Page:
Click here to load reader

Miracles – Do They Exist? Hume’s Skeptical Challenge

  • View

  • Download

Embed Size (px)

Text of Miracles – Do They Exist? Hume’s Skeptical Challenge

  • Slide 1
  • Miracles Do They Exist? Humes Skeptical Challenge
  • Slide 2
  • Which if any - of these are miracles? Someone who has been pronounced dead comes back to life. A person correctly predicts a future earthquake. A large tiger suddenly disappears from a cage in front of a large audience. Water is changed into wine.
  • Slide 3
  • Brief Review of Empiricist Epistemology Empiricism is the view that all claims to knowledge must be based on: sense experience (evidence or matters of fact truths of reason (conceptual relations or relations of ideas) Knowledge developed from these bases must follow all the rules of careful reasoning.
  • Slide 4
  • Empiricism and belief-formation Because the strength of evidence can vary, wise men will proportion their beliefs to the evidence. Frank was caught having sex with Joan multiple times. Franks credit card bills show charges for a local motel, and he has been spotted leaving the hotel once with Joan. Frank brought flowers home to his wife. He must be having an affair.
  • Slide 5
  • Empiricist Principles Beliefs should only be as strong as the evidence supporting them. Claims with prima facia implausibility should not be accepted without strongly supportive evidence and argument. The authority of witnesses derives from witness reliability and conformity with other facts and other witnesses
  • Slide 6
  • Empiricism and Miracles Definition: A miracle is a violation of a law of nature. p. 513. Thus: the argument against miracles from the start is as powerful and compelling as natural law itself. only equally powerful and compelling argument/evidence can override this presumption of falsity.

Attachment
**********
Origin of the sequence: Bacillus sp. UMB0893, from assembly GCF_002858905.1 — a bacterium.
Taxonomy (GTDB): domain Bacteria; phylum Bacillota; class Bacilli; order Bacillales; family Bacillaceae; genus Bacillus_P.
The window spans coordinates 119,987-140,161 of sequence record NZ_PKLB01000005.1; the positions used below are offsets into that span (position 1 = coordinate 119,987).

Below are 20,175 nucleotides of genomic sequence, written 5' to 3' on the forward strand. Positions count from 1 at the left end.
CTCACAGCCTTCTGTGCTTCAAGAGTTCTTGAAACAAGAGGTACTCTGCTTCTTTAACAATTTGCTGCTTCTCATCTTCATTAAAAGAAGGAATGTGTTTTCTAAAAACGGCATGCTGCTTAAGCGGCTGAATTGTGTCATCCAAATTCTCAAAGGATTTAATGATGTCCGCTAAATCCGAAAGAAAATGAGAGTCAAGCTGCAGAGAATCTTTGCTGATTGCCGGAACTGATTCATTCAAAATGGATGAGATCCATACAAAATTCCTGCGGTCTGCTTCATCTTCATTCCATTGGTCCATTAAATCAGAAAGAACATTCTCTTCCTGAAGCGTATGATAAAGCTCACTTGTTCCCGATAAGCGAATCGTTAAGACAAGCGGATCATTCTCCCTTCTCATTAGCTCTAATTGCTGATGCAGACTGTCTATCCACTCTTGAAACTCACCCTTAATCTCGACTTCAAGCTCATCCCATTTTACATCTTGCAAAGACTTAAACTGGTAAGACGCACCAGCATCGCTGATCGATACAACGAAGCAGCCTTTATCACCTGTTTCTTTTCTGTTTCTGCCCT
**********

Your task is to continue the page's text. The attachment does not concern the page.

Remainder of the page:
• Slide 7
  • Humes Basic Position no testimony is sufficient to establish a miracle, unless the testimony be of such a kind, that its falsehood would be more miraculous, than the fact, which it endeavours to establish p. 513 In other words the miraculous claim should be so obviously true that the conditions under which we would question it are not apparent.
  • Slide 8
  • Argument for Skepticism - 1 No miracle is affirmed by enough of the right kind of witness, to dispel our doubt of their testimony. p. 514 No self-delusion Complete integrity/reliability Possessing a good reputation they would not want to lose Attesting to facts that are/were widely public and known
  • Slide 9
  • Argument for Skepticism - 2 Certain human emotions tend to override our normal skeptical tendencies with respect to that which is called miraculous. Our thinking is naturally and usefully conservative: we tend to give credit to thinking/observations supported by past experience. In contrast, our fascination and wonder at the unusual and exotic tend us to believe in the apparently miraculous.
  • Slide 10
  • Argument for Skepticism - 2 People respond as much to eloquence as to evidence and reasoning. There are many instances of forged miracles or supernatural events.
  • Slide 11